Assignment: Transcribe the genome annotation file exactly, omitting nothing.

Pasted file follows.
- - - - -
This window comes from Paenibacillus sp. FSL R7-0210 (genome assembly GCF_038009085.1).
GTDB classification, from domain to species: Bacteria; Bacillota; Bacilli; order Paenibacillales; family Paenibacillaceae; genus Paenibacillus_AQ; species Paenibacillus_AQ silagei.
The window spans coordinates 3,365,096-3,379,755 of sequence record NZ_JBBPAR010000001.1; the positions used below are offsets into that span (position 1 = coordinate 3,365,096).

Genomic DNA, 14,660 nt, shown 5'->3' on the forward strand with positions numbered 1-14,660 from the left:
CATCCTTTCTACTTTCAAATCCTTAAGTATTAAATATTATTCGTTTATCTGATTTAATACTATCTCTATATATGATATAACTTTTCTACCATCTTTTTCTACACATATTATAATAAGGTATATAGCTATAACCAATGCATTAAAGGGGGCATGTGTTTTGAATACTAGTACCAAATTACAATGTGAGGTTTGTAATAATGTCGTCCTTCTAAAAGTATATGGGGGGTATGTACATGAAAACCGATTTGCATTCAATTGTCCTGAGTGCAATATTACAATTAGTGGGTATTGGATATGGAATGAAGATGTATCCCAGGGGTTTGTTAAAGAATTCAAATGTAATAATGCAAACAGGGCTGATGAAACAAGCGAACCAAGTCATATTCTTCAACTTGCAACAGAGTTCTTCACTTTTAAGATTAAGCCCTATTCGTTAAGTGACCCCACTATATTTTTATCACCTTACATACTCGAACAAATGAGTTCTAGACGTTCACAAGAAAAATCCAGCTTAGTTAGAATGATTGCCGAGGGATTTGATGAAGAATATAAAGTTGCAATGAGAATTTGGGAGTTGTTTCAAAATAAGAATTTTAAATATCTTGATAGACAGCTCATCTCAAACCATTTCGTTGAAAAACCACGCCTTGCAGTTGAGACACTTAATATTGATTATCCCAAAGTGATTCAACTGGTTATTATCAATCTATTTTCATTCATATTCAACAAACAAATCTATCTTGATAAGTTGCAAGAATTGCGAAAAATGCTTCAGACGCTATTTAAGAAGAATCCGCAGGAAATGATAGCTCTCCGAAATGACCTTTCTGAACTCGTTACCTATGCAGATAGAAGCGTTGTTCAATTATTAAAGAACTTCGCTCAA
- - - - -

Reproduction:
This window comes from Paenibacillus sp. FSL R7-0210 (genome assembly GCF_038009085.1).
GTDB classification, from domain to species: Bacteria; Bacillota; Bacilli; order Paenibacillales; family Paenibacillaceae; genus Paenibacillus_AQ; species Paenibacillus_AQ silagei.
The window spans coordinates 3,365,096-3,379,755 of sequence record NZ_JBBPAR010000001.1; the positions used below are offsets into that span (position 1 = coordinate 3,365,096).

Genomic DNA, 14,660 nt, shown 5'->3' on the forward strand with positions numbered 1-14,660 from the left:
CATCCTTTCTACTTTCAAATCCTTAAGTATTAAATATTATTCGTTTATCTGATTTAATACTATCTCTATATATGATATAACTTTTCTACCATCTTTTTCTACACATATTATAATAAGGTATATAGCTATAACCAATGCATTAAAGGGGGCATGTGTTTTGAATACTAGTACCAAATTACAATGTGAGGTTTGTAATAATGTCGTCCTTCTAAAAGTATATGGGGGGTATGTACATGAAAACCGATTTGCATTCAATTGTCCTGAGTGCAATATTACAATTAGTGGGTATTGGATATGGAATGAAGATGTATCCCAGGGGTTTGTTAAAGAATTCAAATGTAATAATGCAAACAGGGCTGATGAAACAAGCGAACCAAGTCATATTCTTCAACTTGCAACAGAGTTCTTCACTTTTAAGATTAAGCCCTATTCGTTAAGTGACCCCACTATATTTTTATCACCTTACATACTCGAACAAATGAGTTCTAGACGTTCACAAGAAAAATCCAGCTTAGTTAGAATGATTGCCGAGGGATTTGATGAAGAATATAAAGTTGCAATGAGAATTTGGGAGTTGTTTCAAAATAAGAATTTTAAATATCTTGATAGACAGCTCATCTCAAACCATTTCGTTGAAAAACCACGCCTTGCAGTTGAGACACTTAATATTGATTATCCCAAAGTGATTCAACTGGTTATTATCAATCTATTTTCATTCATATTCAACAAACAAATCTATCTTGATAAGTTGCAAGAATTGCGAAAAATGCTTCAGACGCTATTTAAGAAGAATCCGCAGGAAATGATAGCTCTCCGAAATGACCTTTCTGAACTCGTTACCTATGCAGATAGAAGCGTTGTTCAATTATTAAAGAACTTCGCTCAA